Centers for Disease Control released a statement this week that says baby dogs are to blame for a multi-state outbreak of Campylobacter, a bacterium that causes diarrhea and fever in humans. A total of 55 people have now succumbed to … let’s just call it puppy fever, 13 of whom have been hospitalized. The common thread seems to be Petland, a chain of pet stores that seems to be selling infected puppies.
As of October 3, a total of 55 people with laboratory-confirmed infections or symptoms consistent with Campylobacter infection who live in 12 states (Florida, Kansas, Maryland, Missouri, New Hampshire, New York, Ohio, Pennsylvania, Tennessee, Utah, Wisconsin, and Wyoming) have been linked to this outbreak.
* 14 people are Petland employees from 5 states.
* 35 people either recently purchased a puppy at Petland, visited a Petland, or visited or live in a home with a puppy sold through Petland before illness began.
* 1 person had sexual contact with a person with a confirmed illness linked to Petland.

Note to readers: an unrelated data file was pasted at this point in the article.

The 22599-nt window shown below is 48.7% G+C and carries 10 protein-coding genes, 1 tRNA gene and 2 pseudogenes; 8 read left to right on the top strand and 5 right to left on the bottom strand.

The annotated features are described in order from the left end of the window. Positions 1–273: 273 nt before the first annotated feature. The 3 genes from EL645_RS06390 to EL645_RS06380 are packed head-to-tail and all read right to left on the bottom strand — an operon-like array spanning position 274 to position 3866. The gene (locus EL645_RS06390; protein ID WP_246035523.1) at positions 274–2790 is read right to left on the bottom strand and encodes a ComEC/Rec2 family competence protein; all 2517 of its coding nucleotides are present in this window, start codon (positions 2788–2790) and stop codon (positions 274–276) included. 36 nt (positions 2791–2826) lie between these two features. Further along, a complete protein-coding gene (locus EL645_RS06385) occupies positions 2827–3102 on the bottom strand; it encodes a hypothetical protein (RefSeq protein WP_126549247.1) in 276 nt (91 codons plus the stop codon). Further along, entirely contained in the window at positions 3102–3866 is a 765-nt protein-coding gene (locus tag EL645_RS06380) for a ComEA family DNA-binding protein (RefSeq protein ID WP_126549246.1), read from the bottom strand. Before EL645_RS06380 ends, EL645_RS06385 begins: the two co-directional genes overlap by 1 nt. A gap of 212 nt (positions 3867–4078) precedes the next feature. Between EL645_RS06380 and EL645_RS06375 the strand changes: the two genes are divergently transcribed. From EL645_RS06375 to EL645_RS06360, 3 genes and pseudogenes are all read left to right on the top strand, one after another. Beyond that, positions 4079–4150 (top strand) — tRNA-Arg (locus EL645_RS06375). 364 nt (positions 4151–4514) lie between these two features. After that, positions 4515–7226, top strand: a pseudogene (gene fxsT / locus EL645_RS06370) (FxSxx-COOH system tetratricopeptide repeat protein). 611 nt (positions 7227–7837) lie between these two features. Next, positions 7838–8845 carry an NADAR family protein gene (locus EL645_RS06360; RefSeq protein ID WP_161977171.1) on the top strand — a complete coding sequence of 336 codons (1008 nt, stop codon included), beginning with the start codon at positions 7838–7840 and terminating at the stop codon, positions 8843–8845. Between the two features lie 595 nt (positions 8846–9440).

* 4 people were exposed to puppies from various sources.
* 1 person had unknown puppy exposure.
Ill people range in age from less than 1 year to 86 years, with a median age of 23 years; 38 (69%) are female; and 13 (24%) report being hospitalized. No deaths have been reported.
Epidemiologic and laboratory evidence indicates that puppies sold through Petland stores are a likely source of this outbreak.
Follow these steps to prevent the spreading of disease between people and puppies and dogs:
* Wash your hands thoroughly with running water and soap for at least 20 seconds every time you touch dogs, their food, or clean up after them. Adults should supervise handwashing for young children.
* If soap and water are not readily available, use hand sanitizer until you are able to wash your hands with soap and water.
* Pick up and dispose of dog poop, especially in areas where children might play. Use disposable gloves and wash your hands thoroughly afterwards.
* Clean up any pee (urine), poop (stool), or vomit in the house immediately, and disinfect the area. Use disposable gloves to handle anything that has touched pee, poop, or vomit, and wash your hands thoroughly afterwards.
* Take your dog to the veterinarian regularly to keep it healthy and to help prevent the spread of disease.
* Don’t let pets lick around your mouth and face.
* Don’t let pets lick your open wound or areas with broken skin.